By William Deresiewicz
January 29, 2012
I really stepped in it the other month. I had published an essay called “Generation Sell” that argued that the culture of today’s youth (the so-called “Millennials”) revolves around the idea of entrepreneurship, and that, unlike previous youth cultures, it is devoid of rebellion or dissent. Well, a lot of people didn’t like it, and I don’t blame them. (If I were young, I’d be pretty fucking sick of old farts pontificating about “today’s youth.”) There were three main objections. First, that young people are trying to start their own businesses now because there aren’t any jobs. Second, that a desire to change the world is precisely what is motivating their entrepreneurialism. Third, what about Occupy Wall Street?
I’ll address the last objection in a later post. As for the first, it may be true, but it ignores the fact that the culture of creative entrepreneurship has been around since at least the mid-1990s. (That’s what David Brooks was getting at when he coined the term “Bobos,” bourgeois bohemians, in 2000.) Millennials didn’t invent it, they came of age in a world in which it was already the ideal—though they’ve certainly used the Web to amplify it to unprecedented proportions. But the second objection—I really blew it there. As one of my correspondents put it, “the small entrepreneurs are really … revolutionaries, trying to create a new culture … based on organics, recycling, nutrition, light footprints, non/minimal profits.” How new this new culture is I’ve already put in question, but the larger point still holds. I couldn’t see the dissent, because it doesn’t look like what I expected it to: marches, anger, politics. One Millennial offered “Generation Fix” in place of my coinage. Another suggested “Generation Make.” Putting our conjectures together, we can say that young people think in terms of fixing the world by making things and selling them—which certainly puts the last part in a different light.
Still, that doesn’t quite settle the matter. For one thing, a lot of this entrepreneurship seems to be motivated more by narcissism than anything else. “Our generation is autonomous. It is impatient. We refuse to pay our dues; if we start an entry level job then 6 months later we want to be running the department”—this from “Generation Make,” whose author is famous for strapping a camera to his head and “liveblogging” his life 24/7. The feeling seems to be that you’re entitled to do exactly what you want, when you want it, on your own terms. To judge from the responses I’ve gotten, Millennials like to define themselves against the baby boomers—in other words, their parents. They fail to see, apparently, just how much they resemble them, for good and ill. The same idealism, the same countercultural mindset, but also the same self-regard, self-absorption, self-congratulation.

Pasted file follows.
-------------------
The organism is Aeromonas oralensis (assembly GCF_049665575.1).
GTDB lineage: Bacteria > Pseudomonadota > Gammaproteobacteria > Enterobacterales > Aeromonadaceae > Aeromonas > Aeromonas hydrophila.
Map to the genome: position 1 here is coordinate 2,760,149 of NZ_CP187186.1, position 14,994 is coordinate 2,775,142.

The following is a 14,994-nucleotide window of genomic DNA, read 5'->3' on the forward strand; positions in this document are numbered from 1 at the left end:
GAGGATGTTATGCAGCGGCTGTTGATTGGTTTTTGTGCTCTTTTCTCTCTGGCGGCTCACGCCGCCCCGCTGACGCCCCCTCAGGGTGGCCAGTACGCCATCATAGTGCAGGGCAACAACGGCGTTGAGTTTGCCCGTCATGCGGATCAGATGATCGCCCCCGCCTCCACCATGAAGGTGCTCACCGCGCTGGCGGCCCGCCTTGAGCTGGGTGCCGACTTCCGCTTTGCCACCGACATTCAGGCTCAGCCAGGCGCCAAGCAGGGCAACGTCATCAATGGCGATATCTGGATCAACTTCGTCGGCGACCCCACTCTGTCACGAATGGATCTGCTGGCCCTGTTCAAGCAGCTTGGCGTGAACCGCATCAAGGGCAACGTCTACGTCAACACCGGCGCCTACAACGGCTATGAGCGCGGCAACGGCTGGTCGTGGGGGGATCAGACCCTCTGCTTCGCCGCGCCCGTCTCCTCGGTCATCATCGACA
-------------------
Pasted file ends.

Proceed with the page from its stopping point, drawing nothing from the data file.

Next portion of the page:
But there’s a more important issue. The whole ethos of do-it-yourself social engagement seems to go along with a withdrawal from politics, inherently a sphere of conflict and large institutions, two things Millennials often say they can’t abide. Local, small-scale change is great, but it’s not going to mean very much unless there’s change in Washington. A Stanford professor told me about two internships that were open to students at his college last year. One, for a small East Bay nonprofit, drew several hundred applications. The other, for the office of the Speaker of the California State Assembly—the second-most-powerful person in the eighth-largest economy on the planet—drew three. We can start all the organic farms we want, but we couldn’t stop Congress from declaring pizza sauce a vegetable. I know, the idea is to begin at the edges and change the whole system, but as long as there’s a Mitch McConnell standing there with his arms folded, what happens at the edges will stay at the edges. Think about the way that things have changed in the last 20 years in terms of technology and food, and then think about the way they’ve changed in terms of politics and economics. Against the immense power of coordinated wealth—the Walmarts, the Goldman Sachses, the Karl Roves—the small-business model does not amount to very much.
More next week.
William Deresiewicz is an essayist and critic. His book Excellent Sheep: The Miseducation of the American Elite and the Way to a Meaningful Life is based in part on his essays “The Disadvantages of an Elite Education” and “Solitude and Leadership.” To read all the posts from his weekly blog, “All Points,” click here. He is a contributing editor of the magazine.